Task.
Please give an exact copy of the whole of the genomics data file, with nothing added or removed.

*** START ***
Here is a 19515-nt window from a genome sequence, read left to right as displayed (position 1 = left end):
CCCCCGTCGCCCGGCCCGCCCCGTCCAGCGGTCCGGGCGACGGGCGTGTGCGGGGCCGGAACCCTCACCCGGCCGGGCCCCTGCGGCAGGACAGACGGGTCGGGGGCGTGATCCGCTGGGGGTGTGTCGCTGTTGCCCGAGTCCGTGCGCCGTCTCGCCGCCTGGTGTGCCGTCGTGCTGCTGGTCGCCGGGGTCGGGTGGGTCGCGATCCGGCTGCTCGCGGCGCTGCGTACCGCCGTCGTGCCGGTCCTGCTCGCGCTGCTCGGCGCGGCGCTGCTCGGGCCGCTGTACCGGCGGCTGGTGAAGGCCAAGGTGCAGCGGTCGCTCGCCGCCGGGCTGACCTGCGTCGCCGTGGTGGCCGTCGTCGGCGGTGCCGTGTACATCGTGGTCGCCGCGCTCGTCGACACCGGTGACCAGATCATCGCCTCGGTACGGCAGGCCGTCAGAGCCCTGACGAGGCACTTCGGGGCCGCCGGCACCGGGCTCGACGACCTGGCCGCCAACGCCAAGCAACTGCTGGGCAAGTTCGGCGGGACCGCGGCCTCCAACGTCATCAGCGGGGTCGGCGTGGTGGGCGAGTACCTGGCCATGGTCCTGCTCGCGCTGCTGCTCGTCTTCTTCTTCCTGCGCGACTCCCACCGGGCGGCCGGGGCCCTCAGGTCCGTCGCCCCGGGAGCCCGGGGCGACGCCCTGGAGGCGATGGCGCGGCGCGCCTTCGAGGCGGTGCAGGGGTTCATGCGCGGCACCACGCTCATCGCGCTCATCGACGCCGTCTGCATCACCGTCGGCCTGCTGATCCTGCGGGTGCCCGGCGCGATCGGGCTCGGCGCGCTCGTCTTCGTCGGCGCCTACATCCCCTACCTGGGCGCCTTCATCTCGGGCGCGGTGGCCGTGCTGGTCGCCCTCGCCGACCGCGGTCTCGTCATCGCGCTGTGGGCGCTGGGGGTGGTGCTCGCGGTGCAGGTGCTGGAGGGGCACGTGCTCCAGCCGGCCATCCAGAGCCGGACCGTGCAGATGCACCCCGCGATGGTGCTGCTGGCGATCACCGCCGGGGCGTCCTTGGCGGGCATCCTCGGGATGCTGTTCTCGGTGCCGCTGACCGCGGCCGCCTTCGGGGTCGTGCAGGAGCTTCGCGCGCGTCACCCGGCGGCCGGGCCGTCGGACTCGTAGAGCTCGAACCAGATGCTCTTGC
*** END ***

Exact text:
Here is a 19515-nt window from a genome sequence, read left to right as displayed (position 1 = left end):
CCCCCGTCGCCCGGCCCGCCCCGTCCAGCGGTCCGGGCGACGGGCGTGTGCGGGGCCGGAACCCTCACCCGGCCGGGCCCCTGCGGCAGGACAGACGGGTCGGGGGCGTGATCCGCTGGGGGTGTGTCGCTGTTGCCCGAGTCCGTGCGCCGTCTCGCCGCCTGGTGTGCCGTCGTGCTGCTGGTCGCCGGGGTCGGGTGGGTCGCGATCCGGCTGCTCGCGGCGCTGCGTACCGCCGTCGTGCCGGTCCTGCTCGCGCTGCTCGGCGCGGCGCTGCTCGGGCCGCTGTACCGGCGGCTGGTGAAGGCCAAGGTGCAGCGGTCGCTCGCCGCCGGGCTGACCTGCGTCGCCGTGGTGGCCGTCGTCGGCGGTGCCGTGTACATCGTGGTCGCCGCGCTCGTCGACACCGGTGACCAGATCATCGCCTCGGTACGGCAGGCCGTCAGAGCCCTGACGAGGCACTTCGGGGCCGCCGGCACCGGGCTCGACGACCTGGCCGCCAACGCCAAGCAACTGCTGGGCAAGTTCGGCGGGACCGCGGCCTCCAACGTCATCAGCGGGGTCGGCGTGGTGGGCGAGTACCTGGCCATGGTCCTGCTCGCGCTGCTGCTCGTCTTCTTCTTCCTGCGCGACTCCCACCGGGCGGCCGGGGCCCTCAGGTCCGTCGCCCCGGGAGCCCGGGGCGACGCCCTGGAGGCGATGGCGCGGCGCGCCTTCGAGGCGGTGCAGGGGTTCATGCGCGGCACCACGCTCATCGCGCTCATCGACGCCGTCTGCATCACCGTCGGCCTGCTGATCCTGCGGGTGCCCGGCGCGATCGGGCTCGGCGCGCTCGTCTTCGTCGGCGCCTACATCCCCTACCTGGGCGCCTTCATCTCGGGCGCGGTGGCCGTGCTGGTCGCCCTCGCCGACCGCGGTCTCGTCATCGCGCTGTGGGCGCTGGGGGTGGTGCTCGCGGTGCAGGTGCTGGAGGGGCACGTGCTCCAGCCGGCCATCCAGAGCCGGACCGTGCAGATGCACCCCGCGATGGTGCTGCTGGCGATCACCGCCGGGGCGTCCTTGGCGGGCATCCTCGGGATGCTGTTCTCGGTGCCGCTGACCGCGGCCGCCTTCGGGGTCGTGCAGGAGCTTCGCGCGCGTCACCCGGCGGCCGGGCCGTCGGACTCGTAGAGCTCGAACCAGATGCTCTTGC